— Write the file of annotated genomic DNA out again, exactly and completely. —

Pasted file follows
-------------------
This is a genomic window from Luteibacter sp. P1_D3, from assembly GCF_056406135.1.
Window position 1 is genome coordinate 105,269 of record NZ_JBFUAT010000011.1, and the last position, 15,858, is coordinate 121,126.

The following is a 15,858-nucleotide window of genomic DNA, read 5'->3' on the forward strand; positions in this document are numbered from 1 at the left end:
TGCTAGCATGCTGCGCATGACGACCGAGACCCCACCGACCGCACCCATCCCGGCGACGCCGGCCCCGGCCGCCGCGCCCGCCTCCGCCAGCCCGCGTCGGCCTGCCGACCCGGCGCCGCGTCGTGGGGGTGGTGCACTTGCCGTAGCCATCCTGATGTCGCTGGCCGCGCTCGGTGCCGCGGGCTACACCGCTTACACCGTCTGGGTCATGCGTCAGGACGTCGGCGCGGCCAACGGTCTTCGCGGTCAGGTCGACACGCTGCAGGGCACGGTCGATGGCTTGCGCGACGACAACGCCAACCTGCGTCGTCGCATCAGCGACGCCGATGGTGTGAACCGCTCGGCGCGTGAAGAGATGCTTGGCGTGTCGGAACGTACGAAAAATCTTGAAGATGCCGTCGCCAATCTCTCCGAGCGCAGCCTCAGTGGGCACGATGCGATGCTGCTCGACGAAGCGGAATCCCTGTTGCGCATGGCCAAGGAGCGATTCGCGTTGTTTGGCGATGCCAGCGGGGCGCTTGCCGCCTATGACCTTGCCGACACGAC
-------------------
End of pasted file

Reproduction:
This is a genomic window from Luteibacter sp. P1_D3, from assembly GCF_056406135.1.
Window position 1 is genome coordinate 105,269 of record NZ_JBFUAT010000011.1, and the last position, 15,858, is coordinate 121,126.

The following is a 15,858-nucleotide window of genomic DNA, read 5'->3' on the forward strand; positions in this document are numbered from 1 at the left end:
TGCTAGCATGCTGCGCATGACGACCGAGACCCCACCGACCGCACCCATCCCGGCGACGCCGGCCCCGGCCGCCGCGCCCGCCTCCGCCAGCCCGCGTCGGCCTGCCGACCCGGCGCCGCGTCGTGGGGGTGGTGCACTTGCCGTAGCCATCCTGATGTCGCTGGCCGCGCTCGGTGCCGCGGGCTACACCGCTTACACCGTCTGGGTCATGCGTCAGGACGTCGGCGCGGCCAACGGTCTTCGCGGTCAGGTCGACACGCTGCAGGGCACGGTCGATGGCTTGCGCGACGACAACGCCAACCTGCGTCGTCGCATCAGCGACGCCGATGGTGTGAACCGCTCGGCGCGTGAAGAGATGCTTGGCGTGTCGGAACGTACGAAAAATCTTGAAGATGCCGTCGCCAATCTCTCCGAGCGCAGCCTCAGTGGGCACGATGCGATGCTGCTCGACGAAGCGGAATCCCTGTTGCGCATGGCCAAGGAGCGATTCGCGTTGTTTGGCGATGCCAGCGGGGCGCTTGCCGCCTATGACCTTGCCGACACGAC